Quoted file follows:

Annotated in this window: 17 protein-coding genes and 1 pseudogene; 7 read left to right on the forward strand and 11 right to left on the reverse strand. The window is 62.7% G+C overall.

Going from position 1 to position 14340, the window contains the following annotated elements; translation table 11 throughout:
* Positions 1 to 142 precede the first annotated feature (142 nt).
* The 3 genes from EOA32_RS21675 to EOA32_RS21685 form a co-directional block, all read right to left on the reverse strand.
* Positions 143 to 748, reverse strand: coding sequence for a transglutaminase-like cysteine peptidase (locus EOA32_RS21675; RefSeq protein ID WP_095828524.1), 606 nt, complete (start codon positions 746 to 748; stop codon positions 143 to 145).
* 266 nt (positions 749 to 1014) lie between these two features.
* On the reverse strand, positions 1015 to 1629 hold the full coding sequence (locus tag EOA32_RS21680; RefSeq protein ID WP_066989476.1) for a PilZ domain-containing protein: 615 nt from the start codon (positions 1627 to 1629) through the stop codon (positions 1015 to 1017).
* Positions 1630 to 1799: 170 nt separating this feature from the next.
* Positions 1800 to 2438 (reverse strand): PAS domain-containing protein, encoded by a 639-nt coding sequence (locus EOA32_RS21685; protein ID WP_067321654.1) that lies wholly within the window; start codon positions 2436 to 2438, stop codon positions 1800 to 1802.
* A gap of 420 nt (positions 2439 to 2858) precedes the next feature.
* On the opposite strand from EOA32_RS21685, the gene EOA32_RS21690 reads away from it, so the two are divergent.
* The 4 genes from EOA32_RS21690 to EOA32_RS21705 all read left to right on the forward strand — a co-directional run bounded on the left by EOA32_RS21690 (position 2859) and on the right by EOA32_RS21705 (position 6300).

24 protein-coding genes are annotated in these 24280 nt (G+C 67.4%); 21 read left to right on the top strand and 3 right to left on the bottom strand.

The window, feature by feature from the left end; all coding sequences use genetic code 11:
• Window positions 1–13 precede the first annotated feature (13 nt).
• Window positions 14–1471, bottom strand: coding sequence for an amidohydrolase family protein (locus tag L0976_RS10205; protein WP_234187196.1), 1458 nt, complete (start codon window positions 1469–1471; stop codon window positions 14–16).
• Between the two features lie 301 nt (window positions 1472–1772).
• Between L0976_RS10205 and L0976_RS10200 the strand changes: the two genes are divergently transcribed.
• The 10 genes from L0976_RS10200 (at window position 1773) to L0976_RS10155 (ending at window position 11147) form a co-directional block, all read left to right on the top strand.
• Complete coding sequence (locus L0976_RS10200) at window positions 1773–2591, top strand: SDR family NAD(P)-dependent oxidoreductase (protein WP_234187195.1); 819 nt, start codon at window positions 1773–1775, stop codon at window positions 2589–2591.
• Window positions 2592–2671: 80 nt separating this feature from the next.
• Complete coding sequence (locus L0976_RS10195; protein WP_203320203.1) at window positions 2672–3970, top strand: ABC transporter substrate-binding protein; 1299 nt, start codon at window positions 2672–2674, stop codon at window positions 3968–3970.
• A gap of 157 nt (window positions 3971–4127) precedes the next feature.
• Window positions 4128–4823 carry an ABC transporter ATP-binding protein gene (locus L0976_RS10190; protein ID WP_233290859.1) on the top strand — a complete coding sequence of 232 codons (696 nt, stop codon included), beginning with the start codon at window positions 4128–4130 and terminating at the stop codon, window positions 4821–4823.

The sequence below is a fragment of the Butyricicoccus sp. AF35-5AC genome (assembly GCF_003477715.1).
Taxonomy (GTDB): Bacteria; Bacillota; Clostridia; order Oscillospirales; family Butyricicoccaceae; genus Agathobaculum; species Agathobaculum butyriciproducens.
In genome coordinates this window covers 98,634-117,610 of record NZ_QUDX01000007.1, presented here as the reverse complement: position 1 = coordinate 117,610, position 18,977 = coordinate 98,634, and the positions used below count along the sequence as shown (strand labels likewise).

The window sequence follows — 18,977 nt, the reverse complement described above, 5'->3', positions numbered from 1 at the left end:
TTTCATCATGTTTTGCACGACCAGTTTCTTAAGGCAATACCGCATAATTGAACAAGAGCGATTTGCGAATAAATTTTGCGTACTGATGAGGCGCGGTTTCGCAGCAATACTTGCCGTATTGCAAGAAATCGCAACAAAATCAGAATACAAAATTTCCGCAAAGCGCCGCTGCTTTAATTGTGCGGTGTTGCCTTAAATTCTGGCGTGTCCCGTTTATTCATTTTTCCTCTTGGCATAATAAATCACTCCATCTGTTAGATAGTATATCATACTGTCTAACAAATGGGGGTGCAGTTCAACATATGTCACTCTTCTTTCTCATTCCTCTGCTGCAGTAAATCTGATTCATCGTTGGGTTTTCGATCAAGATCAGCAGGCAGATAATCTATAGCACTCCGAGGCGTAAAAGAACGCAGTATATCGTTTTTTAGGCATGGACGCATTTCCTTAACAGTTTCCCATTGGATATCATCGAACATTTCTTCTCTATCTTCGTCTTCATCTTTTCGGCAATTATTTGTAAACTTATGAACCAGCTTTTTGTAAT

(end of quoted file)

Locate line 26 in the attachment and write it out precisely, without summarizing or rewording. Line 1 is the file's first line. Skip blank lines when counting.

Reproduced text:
Taxonomy (GTDB): Bacteria; Bacillota; Clostridia; order Oscillospirales; family Butyricicoccaceae; genus Agathobaculum; species Agathobaculum butyriciproducens.